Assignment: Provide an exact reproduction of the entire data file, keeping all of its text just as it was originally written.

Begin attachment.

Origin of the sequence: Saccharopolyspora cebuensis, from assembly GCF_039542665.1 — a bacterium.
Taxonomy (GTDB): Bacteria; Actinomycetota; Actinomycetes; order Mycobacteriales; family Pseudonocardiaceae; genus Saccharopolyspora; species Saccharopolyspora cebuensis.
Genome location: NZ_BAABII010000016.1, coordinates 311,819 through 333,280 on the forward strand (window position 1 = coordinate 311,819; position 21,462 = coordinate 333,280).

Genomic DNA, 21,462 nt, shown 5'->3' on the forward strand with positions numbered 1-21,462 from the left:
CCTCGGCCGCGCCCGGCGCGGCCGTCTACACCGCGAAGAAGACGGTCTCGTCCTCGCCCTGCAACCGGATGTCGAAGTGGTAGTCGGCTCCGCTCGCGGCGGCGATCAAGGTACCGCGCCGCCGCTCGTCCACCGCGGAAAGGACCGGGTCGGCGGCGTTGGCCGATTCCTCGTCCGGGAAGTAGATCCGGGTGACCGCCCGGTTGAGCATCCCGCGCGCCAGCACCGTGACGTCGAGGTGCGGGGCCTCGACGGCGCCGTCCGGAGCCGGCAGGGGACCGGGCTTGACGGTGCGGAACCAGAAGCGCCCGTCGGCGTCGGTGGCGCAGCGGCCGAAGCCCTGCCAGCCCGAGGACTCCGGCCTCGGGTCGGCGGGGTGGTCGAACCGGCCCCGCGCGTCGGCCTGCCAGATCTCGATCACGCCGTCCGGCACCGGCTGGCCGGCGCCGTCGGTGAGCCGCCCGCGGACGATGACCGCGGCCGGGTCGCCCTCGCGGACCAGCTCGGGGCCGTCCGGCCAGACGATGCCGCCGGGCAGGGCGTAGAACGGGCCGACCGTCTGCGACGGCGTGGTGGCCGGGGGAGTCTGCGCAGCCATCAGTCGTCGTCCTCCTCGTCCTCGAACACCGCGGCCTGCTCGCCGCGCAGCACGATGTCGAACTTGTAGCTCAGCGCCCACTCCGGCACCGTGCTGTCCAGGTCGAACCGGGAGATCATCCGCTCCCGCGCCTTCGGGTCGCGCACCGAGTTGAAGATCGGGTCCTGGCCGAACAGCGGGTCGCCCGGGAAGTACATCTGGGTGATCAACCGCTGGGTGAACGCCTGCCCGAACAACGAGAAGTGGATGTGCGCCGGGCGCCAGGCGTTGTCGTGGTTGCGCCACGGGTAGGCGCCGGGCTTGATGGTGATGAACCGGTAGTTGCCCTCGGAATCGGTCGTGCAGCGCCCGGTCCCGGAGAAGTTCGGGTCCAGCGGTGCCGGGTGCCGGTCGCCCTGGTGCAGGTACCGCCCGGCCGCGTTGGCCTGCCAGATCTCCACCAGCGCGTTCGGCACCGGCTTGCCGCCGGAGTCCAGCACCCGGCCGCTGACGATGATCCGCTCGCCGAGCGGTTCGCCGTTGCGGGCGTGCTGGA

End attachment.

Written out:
Origin of the sequence: Saccharopolyspora cebuensis, from assembly GCF_039542665.1 — a bacterium.
Taxonomy (GTDB): Bacteria; Actinomycetota; Actinomycetes; order Mycobacteriales; family Pseudonocardiaceae; genus Saccharopolyspora; species Saccharopolyspora cebuensis.
Genome location: NZ_BAABII010000016.1, coordinates 311,819 through 333,280 on the forward strand (window position 1 = coordinate 311,819; position 21,462 = coordinate 333,280).

Genomic DNA, 21,462 nt, shown 5'->3' on the forward strand with positions numbered 1-21,462 from the left:
CCTCGGCCGCGCCCGGCGCGGCCGTCTACACCGCGAAGAAGACGGTCTCGTCCTCGCCCTGCAACCGGATGTCGAAGTGGTAGTCGGCTCCGCTCGCGGCGGCGATCAAGGTACCGCGCCGCCGCTCGTCCACCGCGGAAAGGACCGGGTCGGCGGCGTTGGCCGATTCCTCGTCCGGGAAGTAGATCCGGGTGACCGCCCGGTTGAGCATCCCGCGCGCCAGCACCGTGACGTCGAGGTGCGGGGCCTCGACGGCGCCGTCCGGAGCCGGCAGGGGACCGGGCTTGACGGTGCGGAACCAGAAGCGCCCGTCGGCGTCGGTGGCGCAGCGGCCGAAGCCCTGCCAGCCCGAGGACTCCGGCCTCGGGTCGGCGGGGTGGTCGAACCGGCCCCGCGCGTCGGCCTGCCAGATCTCGATCACGCCGTCCGGCACCGGCTGGCCGGCGCCGTCGGTGAGCCGCCCGCGGACGATGACCGCGGCCGGGTCGCCCTCGCGGACCAGCTCGGGGCCGTCCGGCCAGACGATGCCGCCGGGCAGGGCGTAGAACGGGCCGACCGTCTGCGACGGCGTGGTGGCCGGGGGAGTCTGCGCAGCCATCAGTCGTCGTCCTCCTCGTCCTCGAACACCGCGGCCTGCTCGCCGCGCAGCACGATGTCGAACTTGTAGCTCAGCGCCCACTCCGGCACCGTGCTGTCCAGGTCGAACCGGGAGATCATCCGCTCCCGCGCCTTCGGGTCGCGCACCGAGTTGAAGATCGGGTCCTGGCCGAACAGCGGGTCGCCCGGGAAGTACATCTGGGTGATCAACCGCTGGGTGAACGCCTGCCCGAACAACGAGAAGTGGATGTGCGCCGGGCGCCAGGCGTTGTCGTGGTTGCGCCACGGGTAGGCGCCGGGCTTGATGGTGATGAACCGGTAGTTGCCCTCGGAATCGGTCGTGCAGCGCCCGGTCCCGGAGAAGTTCGGGTCCAGCGGTGCCGGGTGCCGGTCGCCCTGGTGCAGGTACCGCCCGGCCGCGTTGGCCTGCCAGATCTCCACCAGCGCGTTCGGCACCGGCTTGCCGCCGGAGTCCAGCACCCGGCCGCTGACGATGATCCGCTCGCCGAGCGGTTCGCCGTTGCGGGCGTGCTGGA